Keynote 2


Multicores from the Compiler's Perspective: a Blessing or a Curse?

Saman Amarasinghe
Associate Professor, Massachusetts Institute of Technology
CTO, Determina Corporation



With all major processor vendors building multiple processor cores on a single chip, multicores is the next tour-de-force in computer architecture. The upside of multicores is enormous. The ability to parallelize and execute applications on multiple cores provides an opportunity to get the processor performance back on track with the Moore's law. However, achieving pervasive and scalable parallelism has been the holy grail for many computer scientists from the time of ILLIAC-IV, an illusive dream that was never fully realized.

In this talk I will examine how the problem has changed due to the current technology and business factors. I will analyze the seismic changes in computer architecture that lead to multicores and their impact on compilation. Next, I will review different facets of the multicore compiler problem using three case studies - Coarse Grain Parallelism from the perspective of the SUIF parallelizing compiler, Instruction Level Parallelism with the RAW ILP compiler, and Language Exposed Parallelism using the StreamIt language and compiler. Finally, I'll attempt to answer the ultimate question: With multicores, can we finally realize the dream that has eluded us for so long?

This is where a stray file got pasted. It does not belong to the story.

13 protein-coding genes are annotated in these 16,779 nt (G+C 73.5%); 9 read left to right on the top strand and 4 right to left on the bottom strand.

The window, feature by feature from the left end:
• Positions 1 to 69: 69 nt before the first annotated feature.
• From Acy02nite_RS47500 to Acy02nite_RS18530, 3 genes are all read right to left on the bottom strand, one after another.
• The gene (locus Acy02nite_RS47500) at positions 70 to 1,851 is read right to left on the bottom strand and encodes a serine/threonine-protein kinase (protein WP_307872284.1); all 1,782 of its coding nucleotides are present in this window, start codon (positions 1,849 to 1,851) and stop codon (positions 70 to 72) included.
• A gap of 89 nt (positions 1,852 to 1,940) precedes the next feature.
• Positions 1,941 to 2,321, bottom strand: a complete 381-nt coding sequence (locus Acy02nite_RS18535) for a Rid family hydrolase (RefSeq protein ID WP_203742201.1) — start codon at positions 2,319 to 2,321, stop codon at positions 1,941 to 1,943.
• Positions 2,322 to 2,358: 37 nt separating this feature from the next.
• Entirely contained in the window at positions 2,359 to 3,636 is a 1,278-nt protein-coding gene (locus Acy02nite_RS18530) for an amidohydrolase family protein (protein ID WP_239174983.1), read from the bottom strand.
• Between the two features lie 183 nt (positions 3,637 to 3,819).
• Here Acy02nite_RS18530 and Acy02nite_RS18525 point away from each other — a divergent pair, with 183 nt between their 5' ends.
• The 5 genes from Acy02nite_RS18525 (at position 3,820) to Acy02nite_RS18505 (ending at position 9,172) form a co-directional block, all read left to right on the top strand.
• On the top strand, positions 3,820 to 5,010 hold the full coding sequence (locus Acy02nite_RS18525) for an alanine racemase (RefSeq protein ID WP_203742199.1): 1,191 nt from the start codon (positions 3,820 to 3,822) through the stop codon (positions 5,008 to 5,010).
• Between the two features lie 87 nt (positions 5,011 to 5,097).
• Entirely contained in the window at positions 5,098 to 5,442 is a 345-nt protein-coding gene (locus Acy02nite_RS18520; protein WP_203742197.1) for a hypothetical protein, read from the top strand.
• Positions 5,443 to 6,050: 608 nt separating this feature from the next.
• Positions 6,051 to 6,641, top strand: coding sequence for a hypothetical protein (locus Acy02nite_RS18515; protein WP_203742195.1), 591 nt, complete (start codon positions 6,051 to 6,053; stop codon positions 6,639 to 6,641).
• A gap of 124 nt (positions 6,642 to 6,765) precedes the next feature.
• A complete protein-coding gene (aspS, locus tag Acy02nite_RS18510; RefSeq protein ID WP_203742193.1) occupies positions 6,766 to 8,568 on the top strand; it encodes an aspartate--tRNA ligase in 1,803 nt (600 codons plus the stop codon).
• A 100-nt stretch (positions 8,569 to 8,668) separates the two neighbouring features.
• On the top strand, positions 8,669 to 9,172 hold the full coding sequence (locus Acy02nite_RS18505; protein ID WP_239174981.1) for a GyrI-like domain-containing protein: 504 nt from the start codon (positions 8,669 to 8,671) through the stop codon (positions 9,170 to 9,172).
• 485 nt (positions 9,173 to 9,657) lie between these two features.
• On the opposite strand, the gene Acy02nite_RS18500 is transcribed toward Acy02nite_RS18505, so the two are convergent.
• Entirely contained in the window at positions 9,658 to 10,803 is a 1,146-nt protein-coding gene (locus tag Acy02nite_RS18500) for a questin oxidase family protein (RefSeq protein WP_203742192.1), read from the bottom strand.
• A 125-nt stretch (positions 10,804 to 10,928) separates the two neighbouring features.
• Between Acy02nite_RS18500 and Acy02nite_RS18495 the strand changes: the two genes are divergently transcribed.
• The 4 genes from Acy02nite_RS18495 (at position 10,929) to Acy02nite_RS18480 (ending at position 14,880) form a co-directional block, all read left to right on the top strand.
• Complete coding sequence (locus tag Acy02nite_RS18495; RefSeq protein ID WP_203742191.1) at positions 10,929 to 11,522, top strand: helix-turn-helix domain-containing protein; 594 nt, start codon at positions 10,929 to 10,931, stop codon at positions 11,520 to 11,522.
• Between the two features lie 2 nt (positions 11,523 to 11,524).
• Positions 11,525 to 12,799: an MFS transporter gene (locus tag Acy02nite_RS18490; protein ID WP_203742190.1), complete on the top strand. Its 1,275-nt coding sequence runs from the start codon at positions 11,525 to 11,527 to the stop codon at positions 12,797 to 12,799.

Saman P. Amarasinghe is an Associate Professor in the Department of Electrical Engineering and Computer Science at Massachusetts Institute of Technology and a member of the MIT Laboratory for Computer Science. He received his BS in Electrical Engineering and Computer Science from Cornell University in 1988, and his MSEE and Ph.D from Stanford University in 1990 and 1997, respectively. He leads the Commit compiler group and is the co-leader of the MIT Raw project. Currently he is on leave from MIT and is the CTO of Determina Corporation, which is productizing a novel approach against worm attacks that was developed in his group. His research interests are in discovering novel approaches to improve the performance of modern computer systems without unduly increasing the complexity faced by either application developers, compiler writers, or computer architects.